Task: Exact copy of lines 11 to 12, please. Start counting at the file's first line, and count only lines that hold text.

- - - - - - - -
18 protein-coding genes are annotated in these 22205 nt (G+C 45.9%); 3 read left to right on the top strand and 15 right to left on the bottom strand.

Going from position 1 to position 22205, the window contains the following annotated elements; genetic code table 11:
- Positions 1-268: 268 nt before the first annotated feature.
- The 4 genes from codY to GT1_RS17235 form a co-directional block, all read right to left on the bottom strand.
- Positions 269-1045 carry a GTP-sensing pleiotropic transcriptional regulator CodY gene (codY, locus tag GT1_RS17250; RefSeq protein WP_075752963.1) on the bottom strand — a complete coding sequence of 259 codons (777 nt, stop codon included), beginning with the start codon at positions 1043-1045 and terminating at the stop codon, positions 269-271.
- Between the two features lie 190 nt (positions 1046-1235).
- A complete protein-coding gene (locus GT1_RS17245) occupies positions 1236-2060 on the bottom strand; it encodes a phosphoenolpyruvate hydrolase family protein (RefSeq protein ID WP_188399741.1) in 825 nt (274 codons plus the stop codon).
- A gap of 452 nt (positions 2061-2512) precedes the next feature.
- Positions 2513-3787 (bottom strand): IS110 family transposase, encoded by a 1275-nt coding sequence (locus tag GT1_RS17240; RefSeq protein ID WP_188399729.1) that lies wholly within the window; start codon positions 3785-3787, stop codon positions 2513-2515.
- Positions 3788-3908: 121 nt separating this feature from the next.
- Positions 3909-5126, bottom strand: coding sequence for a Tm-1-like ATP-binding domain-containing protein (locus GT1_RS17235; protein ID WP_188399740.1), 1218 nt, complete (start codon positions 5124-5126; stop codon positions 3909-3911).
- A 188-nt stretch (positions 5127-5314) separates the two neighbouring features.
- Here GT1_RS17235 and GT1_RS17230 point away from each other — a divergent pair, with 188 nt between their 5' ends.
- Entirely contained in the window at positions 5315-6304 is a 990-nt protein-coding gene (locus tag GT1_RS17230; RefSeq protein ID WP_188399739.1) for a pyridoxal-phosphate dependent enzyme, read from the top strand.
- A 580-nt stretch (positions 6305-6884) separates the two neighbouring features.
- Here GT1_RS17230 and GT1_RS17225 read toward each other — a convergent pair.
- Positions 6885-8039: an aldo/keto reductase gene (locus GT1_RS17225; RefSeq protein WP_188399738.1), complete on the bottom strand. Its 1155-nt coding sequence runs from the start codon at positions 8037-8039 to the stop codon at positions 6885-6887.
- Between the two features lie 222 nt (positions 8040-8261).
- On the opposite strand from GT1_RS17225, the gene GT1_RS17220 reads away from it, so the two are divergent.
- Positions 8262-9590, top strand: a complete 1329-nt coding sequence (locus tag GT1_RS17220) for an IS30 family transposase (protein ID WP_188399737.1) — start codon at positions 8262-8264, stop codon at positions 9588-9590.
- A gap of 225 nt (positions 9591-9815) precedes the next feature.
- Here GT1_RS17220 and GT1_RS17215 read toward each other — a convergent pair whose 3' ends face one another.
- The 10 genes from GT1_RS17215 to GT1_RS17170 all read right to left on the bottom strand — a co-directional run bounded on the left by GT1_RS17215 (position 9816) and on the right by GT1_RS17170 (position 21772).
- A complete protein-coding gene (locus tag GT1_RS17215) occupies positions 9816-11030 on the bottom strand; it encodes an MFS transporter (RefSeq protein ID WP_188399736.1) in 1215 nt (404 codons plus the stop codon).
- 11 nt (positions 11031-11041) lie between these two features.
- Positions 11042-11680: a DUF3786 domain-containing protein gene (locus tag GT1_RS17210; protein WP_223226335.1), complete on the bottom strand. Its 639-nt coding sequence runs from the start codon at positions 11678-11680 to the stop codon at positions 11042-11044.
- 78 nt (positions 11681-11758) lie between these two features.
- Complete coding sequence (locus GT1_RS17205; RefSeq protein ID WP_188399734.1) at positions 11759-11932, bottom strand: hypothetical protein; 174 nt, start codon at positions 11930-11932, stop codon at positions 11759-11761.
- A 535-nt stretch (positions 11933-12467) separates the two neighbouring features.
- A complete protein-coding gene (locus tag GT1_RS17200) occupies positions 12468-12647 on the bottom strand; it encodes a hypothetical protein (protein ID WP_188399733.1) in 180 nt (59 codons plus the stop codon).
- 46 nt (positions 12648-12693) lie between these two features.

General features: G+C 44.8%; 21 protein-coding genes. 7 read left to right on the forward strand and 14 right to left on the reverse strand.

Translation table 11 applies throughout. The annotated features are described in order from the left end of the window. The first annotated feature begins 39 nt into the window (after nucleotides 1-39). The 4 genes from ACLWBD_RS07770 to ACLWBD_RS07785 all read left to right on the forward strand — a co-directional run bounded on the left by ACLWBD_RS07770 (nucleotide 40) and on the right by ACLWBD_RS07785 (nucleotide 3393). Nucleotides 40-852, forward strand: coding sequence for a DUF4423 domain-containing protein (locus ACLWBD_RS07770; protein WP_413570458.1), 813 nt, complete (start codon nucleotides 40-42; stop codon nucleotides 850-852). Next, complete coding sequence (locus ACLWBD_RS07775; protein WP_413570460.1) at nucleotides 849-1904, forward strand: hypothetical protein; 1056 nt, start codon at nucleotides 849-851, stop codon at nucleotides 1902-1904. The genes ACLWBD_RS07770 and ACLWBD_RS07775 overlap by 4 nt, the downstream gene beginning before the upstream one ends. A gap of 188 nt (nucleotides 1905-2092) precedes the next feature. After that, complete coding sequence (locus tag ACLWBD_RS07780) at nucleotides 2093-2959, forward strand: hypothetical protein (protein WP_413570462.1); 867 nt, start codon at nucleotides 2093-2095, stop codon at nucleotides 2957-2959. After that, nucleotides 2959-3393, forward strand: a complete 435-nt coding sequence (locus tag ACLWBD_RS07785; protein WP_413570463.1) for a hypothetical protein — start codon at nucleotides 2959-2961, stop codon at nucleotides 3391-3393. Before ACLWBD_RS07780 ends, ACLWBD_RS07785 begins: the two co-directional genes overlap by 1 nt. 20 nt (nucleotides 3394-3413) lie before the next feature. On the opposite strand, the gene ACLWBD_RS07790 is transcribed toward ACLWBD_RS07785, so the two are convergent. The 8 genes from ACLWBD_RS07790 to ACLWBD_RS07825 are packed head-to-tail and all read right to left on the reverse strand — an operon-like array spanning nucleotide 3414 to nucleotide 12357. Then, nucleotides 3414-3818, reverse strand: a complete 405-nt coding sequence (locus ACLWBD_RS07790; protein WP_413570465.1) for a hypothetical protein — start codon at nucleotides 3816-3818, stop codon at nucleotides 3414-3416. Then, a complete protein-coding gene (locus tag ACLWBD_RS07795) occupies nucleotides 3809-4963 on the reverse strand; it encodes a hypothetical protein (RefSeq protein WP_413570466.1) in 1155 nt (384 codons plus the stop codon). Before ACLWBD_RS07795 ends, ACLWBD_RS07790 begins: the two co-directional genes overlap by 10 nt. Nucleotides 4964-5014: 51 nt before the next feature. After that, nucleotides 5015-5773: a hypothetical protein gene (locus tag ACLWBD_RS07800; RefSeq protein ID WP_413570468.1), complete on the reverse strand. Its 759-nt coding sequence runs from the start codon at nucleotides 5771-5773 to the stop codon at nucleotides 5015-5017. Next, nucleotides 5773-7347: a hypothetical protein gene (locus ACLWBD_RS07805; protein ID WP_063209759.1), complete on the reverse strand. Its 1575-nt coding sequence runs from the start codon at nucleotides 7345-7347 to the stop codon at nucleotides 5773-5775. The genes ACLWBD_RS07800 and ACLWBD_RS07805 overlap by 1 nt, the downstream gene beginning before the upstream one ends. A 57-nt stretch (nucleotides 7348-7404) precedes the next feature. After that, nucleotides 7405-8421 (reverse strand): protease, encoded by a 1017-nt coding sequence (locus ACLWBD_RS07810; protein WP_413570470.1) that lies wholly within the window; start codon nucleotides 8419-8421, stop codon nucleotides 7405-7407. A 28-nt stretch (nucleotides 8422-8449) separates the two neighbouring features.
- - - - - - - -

- Positions 3909-5126, bottom strand: coding sequence for a Tm-1-like ATP-binding domain-containing protein (locus GT1_RS17235; protein ID WP_188399740.1), 1218 nt, complete (start codon positions 5124-5126; stop codon positions 3909-3911).
- A 188-nt stretch (positions 5127-5314) separates the two neighbouring features.